Lewy wrote: “Aside from proving the existence of a Šulmán temple in Jerusalem in the first part of the 14th century B.C., this statement of the ruler of the region leaves no doubt that the city was then known not only as Jerusalem, but also as Bet Šulmán.”—“It is significant that it is only this name [Jerusalem] that reappears after the end of the occupation of the city by the Jebusites, which the Šulmán temple, in all probability, did not survive.”
The late Professor W. F. Albright advised me that Lewy’s interpretation cannot be accepted because Šulmán has no sign of divinity accompanying it, as would be proper if it were the name of a god. But this only strengthens my interpretation that the temple of Šulmán means Temple of Solomon.
In the Hebrew Bible the king’s name has no terminal “n”. But in the Septuagint — the oldest translation of the Old Testament — the king’s name is written with a terminal “n”; the Septuagint dates from the third century before the present era. Thus it antedates the extant texts of the Old Testament, the Dead Sea Scrolls not excluded.
Solomon built his Temple in the tenth century. In a letter written from Jerusalem in the next (ninth) century, Solomon’s Temple stood a good chance of being mentioned; and so it was. ….
[End of quote]
Though I cannot locate the exact reference at present, I recall a brief article pointing out that, contrary to Velikovsky, Beth Šulmán could not properly refer to the actual Temple of Solomon, since this edifice was always referred to as the Temple of Yahweh. So, the better translation of the EA phrase is “House of Solomon”.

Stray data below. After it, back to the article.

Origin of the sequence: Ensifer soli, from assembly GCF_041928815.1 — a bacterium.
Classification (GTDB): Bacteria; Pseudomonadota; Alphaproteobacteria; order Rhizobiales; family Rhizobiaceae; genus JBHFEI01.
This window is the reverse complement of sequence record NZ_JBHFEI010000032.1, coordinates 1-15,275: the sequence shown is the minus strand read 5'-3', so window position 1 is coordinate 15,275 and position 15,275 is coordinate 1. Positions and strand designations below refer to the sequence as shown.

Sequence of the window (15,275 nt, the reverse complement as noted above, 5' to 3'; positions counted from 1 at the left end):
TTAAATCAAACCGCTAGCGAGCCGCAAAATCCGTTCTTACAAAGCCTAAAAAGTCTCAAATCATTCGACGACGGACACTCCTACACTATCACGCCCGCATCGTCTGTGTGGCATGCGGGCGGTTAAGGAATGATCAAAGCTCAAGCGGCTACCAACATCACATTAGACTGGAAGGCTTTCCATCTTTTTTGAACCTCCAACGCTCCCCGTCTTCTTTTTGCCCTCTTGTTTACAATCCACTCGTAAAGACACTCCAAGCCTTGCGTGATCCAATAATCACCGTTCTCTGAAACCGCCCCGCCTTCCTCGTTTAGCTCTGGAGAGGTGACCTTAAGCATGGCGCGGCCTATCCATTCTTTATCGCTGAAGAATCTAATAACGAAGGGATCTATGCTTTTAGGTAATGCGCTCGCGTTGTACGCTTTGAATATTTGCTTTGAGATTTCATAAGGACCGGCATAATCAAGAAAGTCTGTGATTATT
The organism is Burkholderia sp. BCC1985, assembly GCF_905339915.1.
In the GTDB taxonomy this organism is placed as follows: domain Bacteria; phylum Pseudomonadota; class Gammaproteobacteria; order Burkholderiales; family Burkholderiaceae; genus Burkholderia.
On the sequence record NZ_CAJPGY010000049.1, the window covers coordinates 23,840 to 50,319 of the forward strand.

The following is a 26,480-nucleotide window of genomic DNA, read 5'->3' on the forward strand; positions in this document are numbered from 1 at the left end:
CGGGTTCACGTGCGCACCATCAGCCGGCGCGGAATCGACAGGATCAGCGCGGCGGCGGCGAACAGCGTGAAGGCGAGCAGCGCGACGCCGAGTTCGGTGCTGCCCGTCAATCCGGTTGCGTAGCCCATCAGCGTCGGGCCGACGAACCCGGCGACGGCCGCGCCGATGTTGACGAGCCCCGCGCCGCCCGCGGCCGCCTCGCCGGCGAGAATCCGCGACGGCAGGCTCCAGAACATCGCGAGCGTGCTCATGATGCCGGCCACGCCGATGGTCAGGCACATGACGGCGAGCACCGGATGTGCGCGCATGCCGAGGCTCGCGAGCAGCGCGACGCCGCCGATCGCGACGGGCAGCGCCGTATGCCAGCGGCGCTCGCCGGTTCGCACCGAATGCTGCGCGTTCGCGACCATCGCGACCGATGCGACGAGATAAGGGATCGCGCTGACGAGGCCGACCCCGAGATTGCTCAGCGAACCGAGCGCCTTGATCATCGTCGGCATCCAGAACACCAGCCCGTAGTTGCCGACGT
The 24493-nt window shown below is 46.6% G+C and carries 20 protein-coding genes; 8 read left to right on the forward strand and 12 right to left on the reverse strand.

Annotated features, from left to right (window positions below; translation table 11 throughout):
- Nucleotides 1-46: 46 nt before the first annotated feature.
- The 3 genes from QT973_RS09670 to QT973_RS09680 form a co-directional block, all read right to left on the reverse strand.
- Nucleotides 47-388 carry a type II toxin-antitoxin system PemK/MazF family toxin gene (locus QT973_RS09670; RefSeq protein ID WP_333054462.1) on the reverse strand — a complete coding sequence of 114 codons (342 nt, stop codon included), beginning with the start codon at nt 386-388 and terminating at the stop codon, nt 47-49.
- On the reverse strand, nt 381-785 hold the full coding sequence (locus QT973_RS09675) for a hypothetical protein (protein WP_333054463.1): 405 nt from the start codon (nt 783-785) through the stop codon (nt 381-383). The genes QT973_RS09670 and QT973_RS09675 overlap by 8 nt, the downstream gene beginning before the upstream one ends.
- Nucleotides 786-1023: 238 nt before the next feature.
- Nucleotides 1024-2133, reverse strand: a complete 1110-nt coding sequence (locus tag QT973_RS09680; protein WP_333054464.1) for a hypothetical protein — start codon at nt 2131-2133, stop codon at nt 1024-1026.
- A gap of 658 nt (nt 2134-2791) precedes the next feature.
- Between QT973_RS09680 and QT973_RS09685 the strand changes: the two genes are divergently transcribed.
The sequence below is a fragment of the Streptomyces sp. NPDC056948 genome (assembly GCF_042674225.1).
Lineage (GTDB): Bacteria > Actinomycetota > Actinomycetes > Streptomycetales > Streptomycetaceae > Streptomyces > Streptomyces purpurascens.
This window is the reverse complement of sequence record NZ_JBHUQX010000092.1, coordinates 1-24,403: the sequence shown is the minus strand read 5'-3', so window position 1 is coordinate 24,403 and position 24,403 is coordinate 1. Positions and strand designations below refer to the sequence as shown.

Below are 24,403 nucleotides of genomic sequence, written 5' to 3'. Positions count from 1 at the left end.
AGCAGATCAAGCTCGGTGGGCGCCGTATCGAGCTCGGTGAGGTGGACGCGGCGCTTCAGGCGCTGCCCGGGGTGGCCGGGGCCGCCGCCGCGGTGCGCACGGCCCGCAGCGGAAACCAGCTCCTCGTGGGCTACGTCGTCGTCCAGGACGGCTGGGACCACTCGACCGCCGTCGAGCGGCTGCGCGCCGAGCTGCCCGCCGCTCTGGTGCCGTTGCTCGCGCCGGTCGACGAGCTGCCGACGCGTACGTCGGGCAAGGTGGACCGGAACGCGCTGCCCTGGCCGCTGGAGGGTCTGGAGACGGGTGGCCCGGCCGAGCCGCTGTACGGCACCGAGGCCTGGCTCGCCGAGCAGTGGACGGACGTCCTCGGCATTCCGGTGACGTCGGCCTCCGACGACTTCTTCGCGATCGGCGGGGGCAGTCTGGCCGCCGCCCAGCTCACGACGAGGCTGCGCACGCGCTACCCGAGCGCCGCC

Now, that accords with contemporary usage, in that we have at least two documented references to the “House of David” (the Tell Dan and the Mesha Moabite Inscription, see André Lemaire at http://www.cojs.org/pdf/house_of_david.pdf).
For a time, this equation of Abdi-Hiba = Jehoshaphat held as the standard amongst revisionists. However, the Glasgow School, in 1978, seriously re-assessed Velikovsky’s entire EA revision – with, as I believe, some outstanding results. This included a reconsideration of Velikovsky’s corresponding opinion that king Jehoshaphat of Judah’s contemporaneous ruler of Samaria, king Ahab of Israel, was to be identified with the prolific EA correspondent Rib-Addi.
- The “Glasgow” School’s Modification of Velikovsky
The Glasgow Conference of 1978 gave rise to important contributions by scholars such as Martin Sieff; Geoffrey Gammon; John Bimson; and Peter James. These were able at the time, with a slight modification of Velikovsky’s dates, to re-set the latter’s revised EA period so that it sat more comfortably within its new C9th BC allocation. Thus pharaoh Akhnaton (Naphuria) now became a contemporary of king Jehoram of Judah (c. 848-841 BC, conventional dating) – and, hence, of the latter’s older contemporary Jehoram of Israel (c. 853-841 BC, conventional dating) – rather than of Velikovsky’s choice of Jehoshaphat (c. 870-848 BC, conventional dating) and of king Ahab of Israel (c. 874-853 BC, conventional dating). James, faced with J. Day’s “Objections to the Revised Chronology” in 1975, in which he had raised this fundamental objection to Velikovsky’s identification of Abdi-Hiba with Jehoshaphat (ISG Newsletter 2, 9ff):
Velikovsky claims that Abdi-Hiba, king of Jerusalem, is to be equated with Jehoshaphat. Abdi-Hiba means ‘servant of Hiba’ – Hiba being the name of a Hittite goddess. Can one really believe that Jehoshaphat, whom the Old Testament praises for his loyalty to the Israelite god, could also have borne this name involving a Hittite goddess?
plus James’s own growing belief that the lowering of the date of the EA letters (within a revised model) was demanded by “several chronological and other considerations …”, arrived at his own excellent comparison of Abdi-Hiba with king Jehoram of Judah. I give only his conclusion here, with which I fully concur, whilst recommending that one reads James’s full comparisons (“The Dating of the El-Amarna Letters”, SIS Review, Vol. II, No. 3 (London, 1977/78), 84):